April has certainly brought her showers with her!  After a drier-than-usual start to the year, Mother Nature seems to want to redress the imbalance by soaking us with intermittent downpours.  At least we have the respite of sun-breaks between the storms!  This combination of rain and sunshine has continued to perk up my springtime potager.

My Paris Market carrots are finally beginning to sprout!  This is telling me that no matter how early I prepare the beds and seed them, those seeds are going to wake up on their own time anyway.  Seed packets recommend sowing carrots as early as April, and I had hoped to jump-start the process by seeding in March, but again, Mother Nature is in charge, and I am not.  Carrots like April in Cascadia.  I’m just happy to witness their arrival at last.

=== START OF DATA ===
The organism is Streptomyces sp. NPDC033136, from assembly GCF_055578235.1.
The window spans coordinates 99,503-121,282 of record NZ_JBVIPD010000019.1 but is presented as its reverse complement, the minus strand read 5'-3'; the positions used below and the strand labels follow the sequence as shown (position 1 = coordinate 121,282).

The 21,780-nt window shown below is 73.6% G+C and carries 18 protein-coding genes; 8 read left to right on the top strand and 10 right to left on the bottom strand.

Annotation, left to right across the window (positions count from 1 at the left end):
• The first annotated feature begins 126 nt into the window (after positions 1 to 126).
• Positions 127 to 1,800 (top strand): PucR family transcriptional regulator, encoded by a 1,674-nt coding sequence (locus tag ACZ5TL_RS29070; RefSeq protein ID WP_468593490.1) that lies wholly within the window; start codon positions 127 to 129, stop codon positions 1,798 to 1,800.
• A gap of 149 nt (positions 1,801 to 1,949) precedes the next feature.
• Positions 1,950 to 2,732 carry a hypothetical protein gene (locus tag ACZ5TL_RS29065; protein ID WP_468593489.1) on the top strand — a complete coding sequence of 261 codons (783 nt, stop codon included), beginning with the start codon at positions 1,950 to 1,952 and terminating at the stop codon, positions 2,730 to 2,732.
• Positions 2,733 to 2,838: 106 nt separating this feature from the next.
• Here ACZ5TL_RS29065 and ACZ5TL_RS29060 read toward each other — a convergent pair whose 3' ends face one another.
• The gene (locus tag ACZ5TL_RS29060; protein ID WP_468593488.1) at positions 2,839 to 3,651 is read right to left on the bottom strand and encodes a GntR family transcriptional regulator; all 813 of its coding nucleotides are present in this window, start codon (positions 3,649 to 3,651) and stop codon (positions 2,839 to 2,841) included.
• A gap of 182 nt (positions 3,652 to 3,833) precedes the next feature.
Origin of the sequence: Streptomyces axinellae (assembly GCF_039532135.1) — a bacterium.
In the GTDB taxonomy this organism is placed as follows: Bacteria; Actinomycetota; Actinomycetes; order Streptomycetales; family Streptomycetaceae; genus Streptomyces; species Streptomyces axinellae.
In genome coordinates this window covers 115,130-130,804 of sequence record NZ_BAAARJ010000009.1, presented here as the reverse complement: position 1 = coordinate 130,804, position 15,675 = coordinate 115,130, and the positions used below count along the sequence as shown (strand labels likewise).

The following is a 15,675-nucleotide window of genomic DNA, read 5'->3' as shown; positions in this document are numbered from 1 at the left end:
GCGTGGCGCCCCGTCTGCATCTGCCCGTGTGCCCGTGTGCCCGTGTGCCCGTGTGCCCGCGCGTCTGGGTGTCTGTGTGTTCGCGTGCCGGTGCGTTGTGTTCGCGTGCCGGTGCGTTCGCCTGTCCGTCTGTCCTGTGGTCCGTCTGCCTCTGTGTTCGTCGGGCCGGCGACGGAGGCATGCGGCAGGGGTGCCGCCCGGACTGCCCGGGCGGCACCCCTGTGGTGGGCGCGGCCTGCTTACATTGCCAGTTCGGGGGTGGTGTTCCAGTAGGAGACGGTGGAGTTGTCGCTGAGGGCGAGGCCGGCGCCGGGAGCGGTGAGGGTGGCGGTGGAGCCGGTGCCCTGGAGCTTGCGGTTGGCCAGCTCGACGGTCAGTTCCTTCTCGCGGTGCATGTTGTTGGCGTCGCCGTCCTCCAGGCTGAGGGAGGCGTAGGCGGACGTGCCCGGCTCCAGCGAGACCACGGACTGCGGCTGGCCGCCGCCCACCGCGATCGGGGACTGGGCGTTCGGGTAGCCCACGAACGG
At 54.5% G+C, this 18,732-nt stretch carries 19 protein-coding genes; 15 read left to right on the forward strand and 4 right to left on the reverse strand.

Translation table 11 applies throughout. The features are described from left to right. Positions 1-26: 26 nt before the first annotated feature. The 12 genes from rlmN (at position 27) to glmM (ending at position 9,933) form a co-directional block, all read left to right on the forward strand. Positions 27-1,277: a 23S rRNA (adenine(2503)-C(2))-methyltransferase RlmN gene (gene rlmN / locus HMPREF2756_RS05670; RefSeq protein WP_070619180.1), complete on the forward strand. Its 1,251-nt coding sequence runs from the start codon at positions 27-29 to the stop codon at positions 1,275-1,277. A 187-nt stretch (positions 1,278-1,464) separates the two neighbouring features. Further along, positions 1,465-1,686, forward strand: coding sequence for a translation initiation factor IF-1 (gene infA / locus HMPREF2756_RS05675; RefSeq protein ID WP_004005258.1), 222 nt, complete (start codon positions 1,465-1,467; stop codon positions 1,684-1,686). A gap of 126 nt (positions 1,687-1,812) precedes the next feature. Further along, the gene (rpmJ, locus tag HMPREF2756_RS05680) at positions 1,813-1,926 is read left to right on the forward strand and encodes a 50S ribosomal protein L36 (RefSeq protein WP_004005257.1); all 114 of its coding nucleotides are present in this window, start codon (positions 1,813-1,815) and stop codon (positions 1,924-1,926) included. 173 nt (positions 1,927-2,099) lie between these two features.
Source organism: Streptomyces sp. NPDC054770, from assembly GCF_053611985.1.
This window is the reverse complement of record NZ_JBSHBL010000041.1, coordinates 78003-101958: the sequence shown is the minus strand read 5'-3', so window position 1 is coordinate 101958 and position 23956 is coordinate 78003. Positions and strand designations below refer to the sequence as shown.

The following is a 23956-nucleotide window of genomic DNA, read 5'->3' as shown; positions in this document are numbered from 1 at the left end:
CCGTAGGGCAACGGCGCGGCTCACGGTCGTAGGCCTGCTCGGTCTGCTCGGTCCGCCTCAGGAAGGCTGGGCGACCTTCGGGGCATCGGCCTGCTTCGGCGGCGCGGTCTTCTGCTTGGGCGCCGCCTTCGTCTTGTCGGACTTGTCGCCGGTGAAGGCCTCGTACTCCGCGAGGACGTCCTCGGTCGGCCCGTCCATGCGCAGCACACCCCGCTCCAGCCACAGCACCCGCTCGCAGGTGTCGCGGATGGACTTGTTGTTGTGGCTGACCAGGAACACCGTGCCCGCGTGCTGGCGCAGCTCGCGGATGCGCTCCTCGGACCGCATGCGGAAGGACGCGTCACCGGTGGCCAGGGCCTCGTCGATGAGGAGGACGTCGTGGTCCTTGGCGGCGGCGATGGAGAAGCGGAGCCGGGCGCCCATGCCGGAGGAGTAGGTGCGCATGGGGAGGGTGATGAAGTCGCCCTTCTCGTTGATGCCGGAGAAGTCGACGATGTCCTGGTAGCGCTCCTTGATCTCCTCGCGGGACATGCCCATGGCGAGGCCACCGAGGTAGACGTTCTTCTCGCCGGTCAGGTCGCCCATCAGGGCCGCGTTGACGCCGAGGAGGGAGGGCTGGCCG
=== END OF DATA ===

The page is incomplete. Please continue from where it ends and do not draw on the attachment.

My orchard is budding out, the apple and pear trees dressed in their pale pink organza of blooms.  More tulips are up, and the violets continue to appear.  The lawn is growing thick and fast and my husband has been occupied with its mowing and edging.  Dandelions have been removed from strawberry patches, with still more needing to be removed from the hedgerows.  My elder bushes are leafing out in fluffy waves of green, and my maple tree is opening its clusters of yellow-green buds, set off by burgundy sepals.

In the greenhouse, tomato plants are potted up now and growing nicely.  The basils are coming along, as is the parsley.  But, the finicky celery is just not thriving.  The fennel bulb doesn’t look good, either.  We haven’t gotten the potager beds in the front yard prepped yet, but when we do, I’ll probably be shopping for celery starts to plant.